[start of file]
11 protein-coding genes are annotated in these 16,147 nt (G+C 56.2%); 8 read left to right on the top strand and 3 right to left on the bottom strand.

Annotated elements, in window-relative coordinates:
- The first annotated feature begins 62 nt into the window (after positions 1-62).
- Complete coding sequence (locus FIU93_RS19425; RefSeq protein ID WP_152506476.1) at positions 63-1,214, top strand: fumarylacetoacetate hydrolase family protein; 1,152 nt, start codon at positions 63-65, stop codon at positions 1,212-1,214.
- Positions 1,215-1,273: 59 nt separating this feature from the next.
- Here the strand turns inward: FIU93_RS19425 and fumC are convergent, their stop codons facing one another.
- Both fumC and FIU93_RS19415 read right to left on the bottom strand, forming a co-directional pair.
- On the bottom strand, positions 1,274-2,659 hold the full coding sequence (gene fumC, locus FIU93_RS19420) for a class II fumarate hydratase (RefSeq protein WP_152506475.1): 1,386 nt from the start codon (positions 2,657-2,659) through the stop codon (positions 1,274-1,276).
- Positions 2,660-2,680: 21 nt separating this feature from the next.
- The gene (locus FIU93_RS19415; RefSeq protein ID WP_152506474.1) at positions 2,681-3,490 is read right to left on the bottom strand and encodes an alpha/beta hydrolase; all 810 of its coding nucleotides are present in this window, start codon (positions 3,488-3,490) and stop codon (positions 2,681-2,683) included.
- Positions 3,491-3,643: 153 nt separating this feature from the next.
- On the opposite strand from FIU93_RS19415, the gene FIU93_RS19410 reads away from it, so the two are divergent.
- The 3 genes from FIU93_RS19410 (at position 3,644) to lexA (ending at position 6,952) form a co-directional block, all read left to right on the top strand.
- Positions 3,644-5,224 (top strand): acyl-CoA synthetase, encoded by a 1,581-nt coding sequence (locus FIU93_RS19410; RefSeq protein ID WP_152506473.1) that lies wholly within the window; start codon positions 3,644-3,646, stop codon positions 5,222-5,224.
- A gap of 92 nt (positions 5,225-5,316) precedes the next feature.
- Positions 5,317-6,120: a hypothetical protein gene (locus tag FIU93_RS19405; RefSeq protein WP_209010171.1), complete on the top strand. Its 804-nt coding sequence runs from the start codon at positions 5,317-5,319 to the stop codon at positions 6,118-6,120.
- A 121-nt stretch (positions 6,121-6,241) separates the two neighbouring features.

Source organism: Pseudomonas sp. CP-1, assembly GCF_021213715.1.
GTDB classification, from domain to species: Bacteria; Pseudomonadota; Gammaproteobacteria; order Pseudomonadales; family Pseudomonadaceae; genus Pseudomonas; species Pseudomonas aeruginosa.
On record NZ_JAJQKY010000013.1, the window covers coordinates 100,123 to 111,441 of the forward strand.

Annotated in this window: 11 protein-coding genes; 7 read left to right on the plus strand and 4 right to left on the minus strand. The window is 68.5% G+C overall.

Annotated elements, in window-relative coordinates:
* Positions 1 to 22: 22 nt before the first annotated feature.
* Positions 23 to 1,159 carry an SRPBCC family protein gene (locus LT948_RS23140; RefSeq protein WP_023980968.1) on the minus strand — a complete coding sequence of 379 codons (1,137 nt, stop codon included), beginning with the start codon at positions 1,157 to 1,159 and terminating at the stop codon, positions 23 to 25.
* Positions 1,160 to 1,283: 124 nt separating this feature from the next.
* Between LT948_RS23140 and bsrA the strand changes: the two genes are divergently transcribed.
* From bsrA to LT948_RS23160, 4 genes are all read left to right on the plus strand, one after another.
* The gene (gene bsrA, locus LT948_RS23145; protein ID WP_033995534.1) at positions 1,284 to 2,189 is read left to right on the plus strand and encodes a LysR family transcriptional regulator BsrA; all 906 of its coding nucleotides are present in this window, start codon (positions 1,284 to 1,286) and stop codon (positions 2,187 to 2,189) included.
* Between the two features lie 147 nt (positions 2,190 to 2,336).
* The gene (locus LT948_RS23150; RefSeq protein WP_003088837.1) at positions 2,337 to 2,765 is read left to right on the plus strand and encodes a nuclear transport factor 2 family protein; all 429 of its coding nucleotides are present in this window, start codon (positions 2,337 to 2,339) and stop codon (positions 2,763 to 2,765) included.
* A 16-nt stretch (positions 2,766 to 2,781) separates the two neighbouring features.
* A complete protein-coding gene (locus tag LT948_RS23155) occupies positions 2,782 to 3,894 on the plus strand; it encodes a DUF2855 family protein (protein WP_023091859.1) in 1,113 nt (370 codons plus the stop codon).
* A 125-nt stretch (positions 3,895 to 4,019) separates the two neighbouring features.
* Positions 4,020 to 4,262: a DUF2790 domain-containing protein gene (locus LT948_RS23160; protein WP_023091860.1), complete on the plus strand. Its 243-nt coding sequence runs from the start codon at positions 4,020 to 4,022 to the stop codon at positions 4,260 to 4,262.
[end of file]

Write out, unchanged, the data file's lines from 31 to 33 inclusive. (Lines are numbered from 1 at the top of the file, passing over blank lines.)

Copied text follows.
* A 16-nt stretch (positions 2,766 to 2,781) separates the two neighbouring features.
* A complete protein-coding gene (locus tag LT948_RS23155) occupies positions 2,782 to 3,894 on the plus strand; it encodes a DUF2855 family protein (protein WP_023091859.1) in 1,113 nt (370 codons plus the stop codon).
* A 125-nt stretch (positions 3,895 to 4,019) separates the two neighbouring features.